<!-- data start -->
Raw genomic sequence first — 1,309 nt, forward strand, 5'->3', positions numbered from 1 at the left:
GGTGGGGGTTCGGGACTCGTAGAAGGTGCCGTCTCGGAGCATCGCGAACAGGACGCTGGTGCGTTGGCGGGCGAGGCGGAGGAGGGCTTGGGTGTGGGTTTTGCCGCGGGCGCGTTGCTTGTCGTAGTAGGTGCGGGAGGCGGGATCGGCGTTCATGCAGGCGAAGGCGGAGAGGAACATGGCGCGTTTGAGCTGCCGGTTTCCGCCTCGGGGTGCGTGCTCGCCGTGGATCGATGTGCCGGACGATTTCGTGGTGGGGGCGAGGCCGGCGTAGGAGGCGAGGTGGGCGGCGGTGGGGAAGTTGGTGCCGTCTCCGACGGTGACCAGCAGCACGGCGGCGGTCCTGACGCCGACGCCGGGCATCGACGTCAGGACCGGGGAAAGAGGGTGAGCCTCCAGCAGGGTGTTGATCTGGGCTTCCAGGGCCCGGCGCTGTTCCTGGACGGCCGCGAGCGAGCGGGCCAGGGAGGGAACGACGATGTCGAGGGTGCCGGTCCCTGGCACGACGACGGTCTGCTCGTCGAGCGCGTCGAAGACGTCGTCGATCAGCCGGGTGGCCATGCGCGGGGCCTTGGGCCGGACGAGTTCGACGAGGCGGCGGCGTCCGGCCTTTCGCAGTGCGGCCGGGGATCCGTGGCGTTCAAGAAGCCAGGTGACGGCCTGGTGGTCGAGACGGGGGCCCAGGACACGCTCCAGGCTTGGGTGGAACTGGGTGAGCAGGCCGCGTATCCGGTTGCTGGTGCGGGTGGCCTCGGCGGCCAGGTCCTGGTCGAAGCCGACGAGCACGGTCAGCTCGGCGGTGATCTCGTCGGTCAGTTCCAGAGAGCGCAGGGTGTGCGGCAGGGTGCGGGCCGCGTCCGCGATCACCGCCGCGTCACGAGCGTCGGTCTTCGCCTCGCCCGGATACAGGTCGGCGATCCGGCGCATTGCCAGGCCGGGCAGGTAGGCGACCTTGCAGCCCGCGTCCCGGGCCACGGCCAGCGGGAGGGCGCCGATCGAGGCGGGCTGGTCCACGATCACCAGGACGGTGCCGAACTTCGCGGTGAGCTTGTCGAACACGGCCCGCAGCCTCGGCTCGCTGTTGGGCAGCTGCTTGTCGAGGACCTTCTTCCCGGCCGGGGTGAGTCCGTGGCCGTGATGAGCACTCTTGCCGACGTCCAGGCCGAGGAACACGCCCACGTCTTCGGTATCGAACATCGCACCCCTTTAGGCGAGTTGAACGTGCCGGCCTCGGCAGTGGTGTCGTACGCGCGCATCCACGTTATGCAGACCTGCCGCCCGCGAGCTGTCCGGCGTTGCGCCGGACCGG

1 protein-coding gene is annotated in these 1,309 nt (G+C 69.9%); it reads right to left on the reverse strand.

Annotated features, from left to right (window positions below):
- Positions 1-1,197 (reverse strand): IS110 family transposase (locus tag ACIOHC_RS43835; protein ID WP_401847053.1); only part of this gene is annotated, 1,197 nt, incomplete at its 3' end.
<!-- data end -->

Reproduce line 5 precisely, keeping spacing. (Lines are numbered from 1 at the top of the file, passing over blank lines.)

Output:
- Positions 1-1,197 (reverse strand): IS110 family transposase (locus tag ACIOHC_RS43835; protein ID WP_401847053.1); only part of this gene is annotated, 1,197 nt, incomplete at its 3' end.